Feb 102015

The North American yellow-and-black monarch butterfly, that migrates every winter from southern Canada to central Mexico in search of milkweed to lay its eggs, has been making news of late mainly because of its declining numbers.

How the insects manage to travel thousands of kilometres without getting lost has been the subject of much curiosity. While it was known that they use the position of the sun, supported by an internal body clock, to navigate, there was still the question of how they manage even when skies are overcast.

On Wednesday, scientists from the University of Massachusetts Medical School and Worcester Polytechnic Institute published the results of their study which seem to have confirmed that monarch butterflies, like many birds and sea turtles, are aided by a geomagnetic compass — a mechanism by which they are able to tell the direction based on the angle of Earth’s magnetic field.

Inclination angle

Earth’s magnetic field lines emerge from the South Pole, loop across the equator, and re-enter at the North Pole. At any location, the field lines meet the surface of the Earth at a particular angle called inclination angle. Monarch butterflies made to fly in an experimental set-up called a flight simulator were shown to orient themselves based on this inclination angle, especially in cloudy conditions.

The scientists were also able to find out that it was proteins called CRY in the butterflies’ antennae that activate this inclination compass when light of a particular wavelength — the ultra-violet/blue end of the spectrum — fell on it.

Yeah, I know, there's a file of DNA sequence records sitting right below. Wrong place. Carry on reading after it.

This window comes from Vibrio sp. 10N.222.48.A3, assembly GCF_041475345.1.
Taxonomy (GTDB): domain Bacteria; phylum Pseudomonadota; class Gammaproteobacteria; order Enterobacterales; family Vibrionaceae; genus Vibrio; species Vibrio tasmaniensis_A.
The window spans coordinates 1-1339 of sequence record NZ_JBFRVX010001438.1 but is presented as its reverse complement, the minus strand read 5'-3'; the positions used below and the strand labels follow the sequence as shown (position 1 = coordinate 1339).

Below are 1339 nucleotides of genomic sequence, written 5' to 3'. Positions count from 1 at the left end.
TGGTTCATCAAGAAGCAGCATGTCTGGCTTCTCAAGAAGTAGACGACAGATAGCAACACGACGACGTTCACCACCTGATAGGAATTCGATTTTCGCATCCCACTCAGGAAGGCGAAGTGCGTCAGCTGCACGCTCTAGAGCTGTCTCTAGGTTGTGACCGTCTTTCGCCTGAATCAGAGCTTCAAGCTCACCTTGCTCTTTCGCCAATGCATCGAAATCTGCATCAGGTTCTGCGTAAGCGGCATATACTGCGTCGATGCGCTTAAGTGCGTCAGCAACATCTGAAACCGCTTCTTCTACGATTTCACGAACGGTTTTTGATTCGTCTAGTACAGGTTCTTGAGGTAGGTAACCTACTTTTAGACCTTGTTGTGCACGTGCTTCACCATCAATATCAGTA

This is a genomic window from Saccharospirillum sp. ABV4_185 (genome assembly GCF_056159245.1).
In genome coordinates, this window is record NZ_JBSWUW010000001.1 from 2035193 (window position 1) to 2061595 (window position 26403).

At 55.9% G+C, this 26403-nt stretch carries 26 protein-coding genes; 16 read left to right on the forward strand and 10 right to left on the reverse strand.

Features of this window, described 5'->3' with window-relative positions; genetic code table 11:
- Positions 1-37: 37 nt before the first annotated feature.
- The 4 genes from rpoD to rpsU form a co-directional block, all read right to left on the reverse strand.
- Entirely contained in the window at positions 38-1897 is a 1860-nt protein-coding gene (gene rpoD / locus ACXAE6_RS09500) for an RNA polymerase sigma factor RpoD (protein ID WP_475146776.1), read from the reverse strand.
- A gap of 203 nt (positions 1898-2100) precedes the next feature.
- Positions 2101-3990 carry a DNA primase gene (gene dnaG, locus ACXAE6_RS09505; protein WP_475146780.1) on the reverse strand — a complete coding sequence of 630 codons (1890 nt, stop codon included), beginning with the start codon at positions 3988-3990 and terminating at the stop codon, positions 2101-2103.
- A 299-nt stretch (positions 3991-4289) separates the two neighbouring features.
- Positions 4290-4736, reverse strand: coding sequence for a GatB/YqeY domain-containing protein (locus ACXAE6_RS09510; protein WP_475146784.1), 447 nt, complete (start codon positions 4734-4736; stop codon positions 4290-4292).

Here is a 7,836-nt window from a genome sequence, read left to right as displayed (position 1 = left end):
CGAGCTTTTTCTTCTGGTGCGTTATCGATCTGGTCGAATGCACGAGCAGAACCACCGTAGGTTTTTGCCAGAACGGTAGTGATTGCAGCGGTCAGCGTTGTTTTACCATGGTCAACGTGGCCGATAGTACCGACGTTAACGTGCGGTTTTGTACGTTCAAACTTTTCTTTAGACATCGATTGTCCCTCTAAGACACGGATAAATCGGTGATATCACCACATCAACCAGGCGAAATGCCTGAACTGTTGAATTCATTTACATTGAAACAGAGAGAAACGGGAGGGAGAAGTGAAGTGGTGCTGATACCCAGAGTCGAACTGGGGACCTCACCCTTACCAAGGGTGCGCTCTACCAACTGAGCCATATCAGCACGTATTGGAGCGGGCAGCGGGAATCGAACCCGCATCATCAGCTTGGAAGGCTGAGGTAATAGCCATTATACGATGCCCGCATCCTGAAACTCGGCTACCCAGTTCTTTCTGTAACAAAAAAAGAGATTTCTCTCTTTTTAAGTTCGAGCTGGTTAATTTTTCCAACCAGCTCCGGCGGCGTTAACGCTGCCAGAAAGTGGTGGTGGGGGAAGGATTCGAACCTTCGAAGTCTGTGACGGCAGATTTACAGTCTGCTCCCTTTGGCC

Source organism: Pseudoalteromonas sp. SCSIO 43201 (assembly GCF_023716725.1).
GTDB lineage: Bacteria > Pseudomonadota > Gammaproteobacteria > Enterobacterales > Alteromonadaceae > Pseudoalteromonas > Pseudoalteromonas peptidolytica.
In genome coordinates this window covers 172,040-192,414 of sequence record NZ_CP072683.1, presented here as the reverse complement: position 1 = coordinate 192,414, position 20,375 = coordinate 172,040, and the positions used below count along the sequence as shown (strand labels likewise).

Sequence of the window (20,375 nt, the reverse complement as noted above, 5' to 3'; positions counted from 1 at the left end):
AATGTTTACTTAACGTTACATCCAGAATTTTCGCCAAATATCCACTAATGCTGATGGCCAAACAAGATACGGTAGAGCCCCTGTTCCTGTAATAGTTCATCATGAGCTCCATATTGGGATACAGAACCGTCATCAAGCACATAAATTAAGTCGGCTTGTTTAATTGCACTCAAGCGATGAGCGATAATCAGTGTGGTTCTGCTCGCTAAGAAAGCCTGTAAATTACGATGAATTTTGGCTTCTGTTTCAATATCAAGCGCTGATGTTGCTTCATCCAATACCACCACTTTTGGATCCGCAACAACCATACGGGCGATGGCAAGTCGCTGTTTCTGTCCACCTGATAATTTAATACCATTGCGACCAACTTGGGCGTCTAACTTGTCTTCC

The scientists were able to narrow down to this wavelength range because of previous studies that had shown the ability of ultraviolet radiation to cause similar behaviour in fruitflies “The defined spectral requirement for the inclination compass discovered in our studies potentially explains why previous flight simulator studies were unable to identify an inclination magnetic compass,” the authors say in their study published in Nature Communications.

Several implications

This finding may have several implications for conservation efforts of monarch butterflies, which have been given ‘near threatened’ status by the World Wildlife Fund. Their declining numbers may have more reasons than loss of milkweed habitats and climate change.

“Another vulnerability to now consider is the potential disruption of the magnetic compass in monarchs by human-induced electromagnetic noise, which can apparently disrupt geomagnetic orientation in a migratory bird,” the authors warn.

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